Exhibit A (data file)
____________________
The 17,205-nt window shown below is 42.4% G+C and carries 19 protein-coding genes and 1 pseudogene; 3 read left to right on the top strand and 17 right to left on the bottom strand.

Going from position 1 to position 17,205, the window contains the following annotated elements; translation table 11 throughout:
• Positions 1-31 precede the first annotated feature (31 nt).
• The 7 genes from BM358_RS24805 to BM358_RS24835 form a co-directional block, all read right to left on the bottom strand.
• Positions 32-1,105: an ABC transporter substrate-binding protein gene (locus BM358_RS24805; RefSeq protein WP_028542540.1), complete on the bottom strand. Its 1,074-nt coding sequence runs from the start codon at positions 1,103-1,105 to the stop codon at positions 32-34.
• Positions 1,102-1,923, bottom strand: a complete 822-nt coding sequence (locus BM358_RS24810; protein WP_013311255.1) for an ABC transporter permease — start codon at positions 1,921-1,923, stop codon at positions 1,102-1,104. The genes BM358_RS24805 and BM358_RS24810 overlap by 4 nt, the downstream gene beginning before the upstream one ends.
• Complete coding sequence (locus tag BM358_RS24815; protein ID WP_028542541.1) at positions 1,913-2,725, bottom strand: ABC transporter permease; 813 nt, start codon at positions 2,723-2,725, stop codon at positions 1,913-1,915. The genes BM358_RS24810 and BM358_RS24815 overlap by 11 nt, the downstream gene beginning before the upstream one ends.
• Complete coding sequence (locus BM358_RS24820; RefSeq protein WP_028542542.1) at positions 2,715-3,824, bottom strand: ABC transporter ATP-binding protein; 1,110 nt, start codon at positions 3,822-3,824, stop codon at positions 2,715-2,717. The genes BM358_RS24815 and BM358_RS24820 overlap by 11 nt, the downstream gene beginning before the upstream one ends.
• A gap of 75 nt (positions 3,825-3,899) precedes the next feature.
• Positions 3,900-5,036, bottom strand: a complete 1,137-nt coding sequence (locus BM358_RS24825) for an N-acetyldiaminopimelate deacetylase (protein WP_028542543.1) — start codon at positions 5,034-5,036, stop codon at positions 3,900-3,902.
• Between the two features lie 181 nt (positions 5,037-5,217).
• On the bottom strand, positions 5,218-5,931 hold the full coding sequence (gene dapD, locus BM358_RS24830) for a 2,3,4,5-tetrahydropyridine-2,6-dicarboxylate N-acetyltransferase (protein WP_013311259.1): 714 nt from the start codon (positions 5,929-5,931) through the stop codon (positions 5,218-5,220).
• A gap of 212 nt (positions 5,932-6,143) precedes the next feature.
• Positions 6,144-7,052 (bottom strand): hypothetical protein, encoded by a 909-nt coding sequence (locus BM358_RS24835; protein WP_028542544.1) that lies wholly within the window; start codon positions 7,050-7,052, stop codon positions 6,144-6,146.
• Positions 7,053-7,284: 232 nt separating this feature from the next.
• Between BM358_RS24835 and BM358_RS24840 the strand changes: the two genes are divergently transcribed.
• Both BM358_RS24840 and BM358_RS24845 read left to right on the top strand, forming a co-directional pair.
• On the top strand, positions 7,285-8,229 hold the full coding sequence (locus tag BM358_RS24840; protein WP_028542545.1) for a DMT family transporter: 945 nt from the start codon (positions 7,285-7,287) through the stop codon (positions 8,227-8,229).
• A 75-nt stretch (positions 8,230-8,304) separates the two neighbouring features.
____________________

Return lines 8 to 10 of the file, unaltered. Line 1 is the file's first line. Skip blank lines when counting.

• Complete coding sequence (locus BM358_RS24820; RefSeq protein WP_028542542.1) at positions 2,715-3,824, bottom strand: ABC transporter ATP-binding protein; 1,110 nt, start codon at positions 3,822-3,824, stop codon at positions 2,715-2,717. The genes BM358_RS24815 and BM358_RS24820 overlap by 11 nt, the downstream gene beginning before the upstream one ends.
• A gap of 75 nt (positions 3,825-3,899) precedes the next feature.
• Positions 3,900-5,036, bottom strand: a complete 1,137-nt coding sequence (locus BM358_RS24825) for an N-acetyldiaminopimelate deacetylase (protein WP_028542543.1) — start codon at positions 5,034-5,036, stop codon at positions 3,900-3,902.